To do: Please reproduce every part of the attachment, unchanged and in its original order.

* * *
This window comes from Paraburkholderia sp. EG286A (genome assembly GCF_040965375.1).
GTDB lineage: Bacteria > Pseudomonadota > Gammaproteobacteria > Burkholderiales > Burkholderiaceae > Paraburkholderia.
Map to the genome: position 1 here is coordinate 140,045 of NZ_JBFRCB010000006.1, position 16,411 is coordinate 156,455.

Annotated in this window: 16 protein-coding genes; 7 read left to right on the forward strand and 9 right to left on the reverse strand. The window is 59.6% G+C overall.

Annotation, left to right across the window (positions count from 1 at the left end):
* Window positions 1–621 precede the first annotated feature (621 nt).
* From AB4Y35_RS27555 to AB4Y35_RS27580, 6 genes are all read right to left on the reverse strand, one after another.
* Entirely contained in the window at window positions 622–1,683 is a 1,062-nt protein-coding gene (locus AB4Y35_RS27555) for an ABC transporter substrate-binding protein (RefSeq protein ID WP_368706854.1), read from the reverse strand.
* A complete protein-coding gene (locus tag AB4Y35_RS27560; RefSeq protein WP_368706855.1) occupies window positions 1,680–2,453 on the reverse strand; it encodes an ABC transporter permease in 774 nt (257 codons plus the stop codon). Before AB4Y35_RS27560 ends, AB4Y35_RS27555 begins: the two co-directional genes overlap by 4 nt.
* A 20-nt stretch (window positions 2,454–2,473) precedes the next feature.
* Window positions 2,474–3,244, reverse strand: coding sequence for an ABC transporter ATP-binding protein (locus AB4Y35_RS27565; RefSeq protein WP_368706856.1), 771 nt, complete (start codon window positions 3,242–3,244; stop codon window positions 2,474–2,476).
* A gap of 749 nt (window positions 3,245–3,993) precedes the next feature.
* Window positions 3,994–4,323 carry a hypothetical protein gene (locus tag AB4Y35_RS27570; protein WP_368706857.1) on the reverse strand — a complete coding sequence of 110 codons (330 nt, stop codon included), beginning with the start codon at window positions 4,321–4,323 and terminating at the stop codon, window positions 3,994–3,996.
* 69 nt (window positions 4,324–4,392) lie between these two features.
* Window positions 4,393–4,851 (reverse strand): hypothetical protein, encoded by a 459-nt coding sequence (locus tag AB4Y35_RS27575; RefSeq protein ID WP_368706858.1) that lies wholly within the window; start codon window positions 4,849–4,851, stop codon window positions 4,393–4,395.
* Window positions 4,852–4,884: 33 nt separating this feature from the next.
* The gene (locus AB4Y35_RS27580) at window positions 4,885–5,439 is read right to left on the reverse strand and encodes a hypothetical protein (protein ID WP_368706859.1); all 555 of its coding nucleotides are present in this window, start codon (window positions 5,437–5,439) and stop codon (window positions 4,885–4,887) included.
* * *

This window comes from Paraburkholderia sp. EG286A (genome assembly GCF_040965375.1).
GTDB lineage: Bacteria > Pseudomonadota > Gammaproteobacteria > Burkholderiales > Burkholderiaceae > Paraburkholderia.
Map to the genome: position 1 here is coordinate 140,045 of NZ_JBFRCB010000006.1, position 16,411 is coordinate 156,455.

Annotated in this window: 16 protein-coding genes; 7 read left to right on the forward strand and 9 right to left on the reverse strand. The window is 59.6% G+C overall.

Annotation, left to right across the window (positions count from 1 at the left end):
* Window positions 1–621 precede the first annotated feature (621 nt).
* From AB4Y35_RS27555 to AB4Y35_RS27580, 6 genes are all read right to left on the reverse strand, one after another.
* Entirely contained in the window at window positions 622–1,683 is a 1,062-nt protein-coding gene (locus AB4Y35_RS27555) for an ABC transporter substrate-binding protein (RefSeq protein ID WP_368706854.1), read from the reverse strand.
* A complete protein-coding gene (locus tag AB4Y35_RS27560; RefSeq protein WP_368706855.1) occupies window positions 1,680–2,453 on the reverse strand; it encodes an ABC transporter permease in 774 nt (257 codons plus the stop codon). Before AB4Y35_RS27560 ends, AB4Y35_RS27555 begins: the two co-directional genes overlap by 4 nt.
* A 20-nt stretch (window positions 2,454–2,473) precedes the next feature.
* Window positions 2,474–3,244, reverse strand: coding sequence for an ABC transporter ATP-binding protein (locus AB4Y35_RS27565; RefSeq protein WP_368706856.1), 771 nt, complete (start codon window positions 3,242–3,244; stop codon window positions 2,474–2,476).
* A gap of 749 nt (window positions 3,245–3,993) precedes the next feature.
* Window positions 3,994–4,323 carry a hypothetical protein gene (locus tag AB4Y35_RS27570; protein WP_368706857.1) on the reverse strand — a complete coding sequence of 110 codons (330 nt, stop codon included), beginning with the start codon at window positions 4,321–4,323 and terminating at the stop codon, window positions 3,994–3,996.
* 69 nt (window positions 4,324–4,392) lie between these two features.
* Window positions 4,393–4,851 (reverse strand): hypothetical protein, encoded by a 459-nt coding sequence (locus tag AB4Y35_RS27575; RefSeq protein ID WP_368706858.1) that lies wholly within the window; start codon window positions 4,849–4,851, stop codon window positions 4,393–4,395.
* Window positions 4,852–4,884: 33 nt separating this feature from the next.
* The gene (locus AB4Y35_RS27580) at window positions 4,885–5,439 is read right to left on the reverse strand and encodes a hypothetical protein (protein ID WP_368706859.1); all 555 of its coding nucleotides are present in this window, start codon (window positions 5,437–5,439) and stop codon (window positions 4,885–4,887) included.